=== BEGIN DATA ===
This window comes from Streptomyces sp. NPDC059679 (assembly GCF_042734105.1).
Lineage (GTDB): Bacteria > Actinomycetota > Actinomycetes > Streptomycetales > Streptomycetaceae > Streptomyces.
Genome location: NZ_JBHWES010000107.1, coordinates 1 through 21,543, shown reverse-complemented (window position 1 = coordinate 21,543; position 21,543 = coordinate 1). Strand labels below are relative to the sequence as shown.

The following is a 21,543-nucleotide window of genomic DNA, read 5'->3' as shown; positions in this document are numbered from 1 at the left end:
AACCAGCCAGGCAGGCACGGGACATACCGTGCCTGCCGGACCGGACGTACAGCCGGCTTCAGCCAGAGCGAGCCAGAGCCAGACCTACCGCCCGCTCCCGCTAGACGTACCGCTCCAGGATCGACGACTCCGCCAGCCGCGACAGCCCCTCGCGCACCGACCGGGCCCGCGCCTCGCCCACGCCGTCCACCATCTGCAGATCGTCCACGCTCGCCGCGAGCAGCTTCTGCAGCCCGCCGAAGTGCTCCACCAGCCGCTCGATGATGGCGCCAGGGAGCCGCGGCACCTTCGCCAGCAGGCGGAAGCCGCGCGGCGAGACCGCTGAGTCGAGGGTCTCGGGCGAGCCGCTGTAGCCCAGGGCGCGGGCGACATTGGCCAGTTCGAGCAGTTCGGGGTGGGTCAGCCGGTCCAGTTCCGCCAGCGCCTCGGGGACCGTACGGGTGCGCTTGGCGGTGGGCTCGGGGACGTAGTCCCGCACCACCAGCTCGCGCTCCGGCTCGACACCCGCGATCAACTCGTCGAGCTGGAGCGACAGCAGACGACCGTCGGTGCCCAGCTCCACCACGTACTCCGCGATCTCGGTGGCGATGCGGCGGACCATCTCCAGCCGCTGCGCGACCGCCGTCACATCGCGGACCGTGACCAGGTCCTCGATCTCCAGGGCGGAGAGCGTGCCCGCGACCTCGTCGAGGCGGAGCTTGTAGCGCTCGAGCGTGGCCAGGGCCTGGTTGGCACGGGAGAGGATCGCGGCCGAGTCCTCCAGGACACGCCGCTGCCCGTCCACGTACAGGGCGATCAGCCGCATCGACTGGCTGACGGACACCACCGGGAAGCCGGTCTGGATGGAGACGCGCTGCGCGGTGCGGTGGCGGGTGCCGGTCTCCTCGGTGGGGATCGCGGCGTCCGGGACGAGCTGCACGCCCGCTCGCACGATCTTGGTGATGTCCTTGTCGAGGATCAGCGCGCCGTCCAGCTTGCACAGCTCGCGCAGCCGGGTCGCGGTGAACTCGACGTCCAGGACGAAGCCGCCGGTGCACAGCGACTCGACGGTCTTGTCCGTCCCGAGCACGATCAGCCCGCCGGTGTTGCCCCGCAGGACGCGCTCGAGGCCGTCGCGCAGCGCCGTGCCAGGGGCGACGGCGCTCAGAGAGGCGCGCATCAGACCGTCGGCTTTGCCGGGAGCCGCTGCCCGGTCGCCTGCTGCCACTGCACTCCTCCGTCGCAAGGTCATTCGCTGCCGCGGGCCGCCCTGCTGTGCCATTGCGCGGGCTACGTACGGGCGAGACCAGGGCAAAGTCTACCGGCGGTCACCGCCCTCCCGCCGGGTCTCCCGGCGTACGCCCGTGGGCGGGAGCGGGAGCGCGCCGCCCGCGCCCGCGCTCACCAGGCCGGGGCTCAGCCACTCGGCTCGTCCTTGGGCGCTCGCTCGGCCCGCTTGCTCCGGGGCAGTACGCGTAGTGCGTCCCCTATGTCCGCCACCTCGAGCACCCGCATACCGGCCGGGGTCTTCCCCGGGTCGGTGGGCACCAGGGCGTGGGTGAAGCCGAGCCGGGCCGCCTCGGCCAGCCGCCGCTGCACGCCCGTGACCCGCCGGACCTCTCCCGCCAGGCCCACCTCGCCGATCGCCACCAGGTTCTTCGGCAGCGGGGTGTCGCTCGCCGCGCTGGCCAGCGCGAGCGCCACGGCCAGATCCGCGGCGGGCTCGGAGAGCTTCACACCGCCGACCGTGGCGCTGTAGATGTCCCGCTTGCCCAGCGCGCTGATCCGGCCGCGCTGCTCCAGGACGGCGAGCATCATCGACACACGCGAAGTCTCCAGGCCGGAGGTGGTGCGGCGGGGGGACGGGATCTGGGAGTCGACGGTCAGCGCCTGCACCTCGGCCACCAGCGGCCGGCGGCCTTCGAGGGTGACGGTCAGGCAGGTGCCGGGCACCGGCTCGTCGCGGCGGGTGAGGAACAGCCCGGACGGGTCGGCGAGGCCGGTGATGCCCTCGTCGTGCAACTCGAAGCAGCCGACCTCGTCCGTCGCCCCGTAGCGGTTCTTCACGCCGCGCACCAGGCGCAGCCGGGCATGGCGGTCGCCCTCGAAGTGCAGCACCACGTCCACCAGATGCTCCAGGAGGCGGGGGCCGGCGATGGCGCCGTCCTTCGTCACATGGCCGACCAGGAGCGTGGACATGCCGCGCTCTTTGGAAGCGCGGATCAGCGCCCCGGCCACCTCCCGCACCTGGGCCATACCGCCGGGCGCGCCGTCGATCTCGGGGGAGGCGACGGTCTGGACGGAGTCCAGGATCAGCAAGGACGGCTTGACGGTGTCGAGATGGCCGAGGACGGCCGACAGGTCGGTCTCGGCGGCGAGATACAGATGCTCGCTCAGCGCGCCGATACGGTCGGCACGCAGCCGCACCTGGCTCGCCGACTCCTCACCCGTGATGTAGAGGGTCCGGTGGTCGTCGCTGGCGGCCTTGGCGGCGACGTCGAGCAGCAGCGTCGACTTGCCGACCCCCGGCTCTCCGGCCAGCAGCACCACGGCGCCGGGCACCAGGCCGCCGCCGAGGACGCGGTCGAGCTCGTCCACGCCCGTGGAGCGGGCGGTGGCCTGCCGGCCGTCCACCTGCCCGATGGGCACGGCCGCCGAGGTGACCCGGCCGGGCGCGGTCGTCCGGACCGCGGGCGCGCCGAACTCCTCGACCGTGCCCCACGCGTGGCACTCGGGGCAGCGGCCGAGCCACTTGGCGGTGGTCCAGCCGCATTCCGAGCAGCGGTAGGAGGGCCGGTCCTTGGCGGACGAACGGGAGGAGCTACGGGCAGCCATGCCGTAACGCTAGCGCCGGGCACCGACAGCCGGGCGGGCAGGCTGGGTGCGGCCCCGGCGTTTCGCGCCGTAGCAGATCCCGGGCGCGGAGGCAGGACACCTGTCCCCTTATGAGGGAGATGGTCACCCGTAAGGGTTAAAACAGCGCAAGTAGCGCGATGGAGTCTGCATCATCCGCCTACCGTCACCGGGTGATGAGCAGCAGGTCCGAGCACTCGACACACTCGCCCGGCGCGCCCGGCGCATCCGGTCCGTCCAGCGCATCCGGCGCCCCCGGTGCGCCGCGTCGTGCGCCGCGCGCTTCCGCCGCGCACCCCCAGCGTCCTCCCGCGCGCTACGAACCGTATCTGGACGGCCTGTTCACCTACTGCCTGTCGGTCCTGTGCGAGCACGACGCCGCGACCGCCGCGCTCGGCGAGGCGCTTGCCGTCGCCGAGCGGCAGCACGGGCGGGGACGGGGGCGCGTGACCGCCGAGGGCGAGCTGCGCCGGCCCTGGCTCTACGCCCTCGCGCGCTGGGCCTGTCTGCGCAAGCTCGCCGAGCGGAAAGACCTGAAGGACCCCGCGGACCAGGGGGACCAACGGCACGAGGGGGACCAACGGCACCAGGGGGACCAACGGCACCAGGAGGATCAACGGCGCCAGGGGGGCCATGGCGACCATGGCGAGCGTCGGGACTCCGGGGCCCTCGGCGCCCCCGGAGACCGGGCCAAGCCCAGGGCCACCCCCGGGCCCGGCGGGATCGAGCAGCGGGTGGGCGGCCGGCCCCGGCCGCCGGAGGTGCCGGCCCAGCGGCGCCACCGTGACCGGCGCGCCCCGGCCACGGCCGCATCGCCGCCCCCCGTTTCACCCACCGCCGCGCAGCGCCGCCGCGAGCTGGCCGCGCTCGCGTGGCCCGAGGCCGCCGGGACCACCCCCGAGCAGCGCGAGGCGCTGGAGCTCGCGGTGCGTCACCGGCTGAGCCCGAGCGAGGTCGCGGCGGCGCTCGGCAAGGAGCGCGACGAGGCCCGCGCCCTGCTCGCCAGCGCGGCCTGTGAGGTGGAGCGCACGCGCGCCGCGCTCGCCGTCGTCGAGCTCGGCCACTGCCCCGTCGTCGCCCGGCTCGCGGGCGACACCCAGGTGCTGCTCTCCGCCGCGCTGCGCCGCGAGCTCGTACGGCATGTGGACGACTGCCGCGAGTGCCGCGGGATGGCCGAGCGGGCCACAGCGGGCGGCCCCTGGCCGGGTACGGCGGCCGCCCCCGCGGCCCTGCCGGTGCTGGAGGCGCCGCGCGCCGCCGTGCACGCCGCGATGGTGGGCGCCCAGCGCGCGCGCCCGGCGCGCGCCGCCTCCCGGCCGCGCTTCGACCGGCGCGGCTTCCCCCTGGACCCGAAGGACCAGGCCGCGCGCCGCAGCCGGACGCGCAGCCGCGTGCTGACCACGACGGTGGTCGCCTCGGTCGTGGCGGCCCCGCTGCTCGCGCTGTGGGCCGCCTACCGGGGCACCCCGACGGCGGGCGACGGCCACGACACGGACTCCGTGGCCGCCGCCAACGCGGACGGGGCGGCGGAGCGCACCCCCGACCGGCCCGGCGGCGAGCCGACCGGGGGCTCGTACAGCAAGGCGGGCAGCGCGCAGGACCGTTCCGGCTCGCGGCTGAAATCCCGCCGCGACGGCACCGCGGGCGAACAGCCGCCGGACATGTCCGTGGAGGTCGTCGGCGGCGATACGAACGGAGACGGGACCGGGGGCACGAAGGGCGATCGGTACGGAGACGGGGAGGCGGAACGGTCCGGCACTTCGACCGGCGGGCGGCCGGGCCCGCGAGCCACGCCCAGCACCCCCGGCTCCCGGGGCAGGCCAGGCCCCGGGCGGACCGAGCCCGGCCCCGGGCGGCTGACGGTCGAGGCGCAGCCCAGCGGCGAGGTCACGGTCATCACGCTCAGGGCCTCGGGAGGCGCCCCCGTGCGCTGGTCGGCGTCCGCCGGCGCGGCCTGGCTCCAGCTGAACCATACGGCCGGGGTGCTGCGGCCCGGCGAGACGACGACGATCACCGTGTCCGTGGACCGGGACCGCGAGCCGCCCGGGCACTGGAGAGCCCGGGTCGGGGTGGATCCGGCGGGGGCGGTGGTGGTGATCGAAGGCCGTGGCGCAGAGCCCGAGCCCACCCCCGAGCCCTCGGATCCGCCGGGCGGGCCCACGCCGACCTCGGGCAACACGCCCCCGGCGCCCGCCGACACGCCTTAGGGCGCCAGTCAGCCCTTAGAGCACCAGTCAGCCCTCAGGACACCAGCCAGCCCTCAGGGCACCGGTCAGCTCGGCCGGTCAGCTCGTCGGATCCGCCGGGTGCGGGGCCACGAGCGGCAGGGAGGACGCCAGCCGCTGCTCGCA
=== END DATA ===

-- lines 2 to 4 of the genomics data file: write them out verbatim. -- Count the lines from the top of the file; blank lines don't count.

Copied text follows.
Lineage (GTDB): Bacteria > Actinomycetota > Actinomycetes > Streptomycetales > Streptomycetaceae > Streptomyces.
Genome location: NZ_JBHWES010000107.1, coordinates 1 through 21,543, shown reverse-complemented (window position 1 = coordinate 21,543; position 21,543 = coordinate 1). Strand labels below are relative to the sequence as shown.

The following is a 21,543-nucleotide window of genomic DNA, read 5'->3' as shown; positions in this document are numbered from 1 at the left end: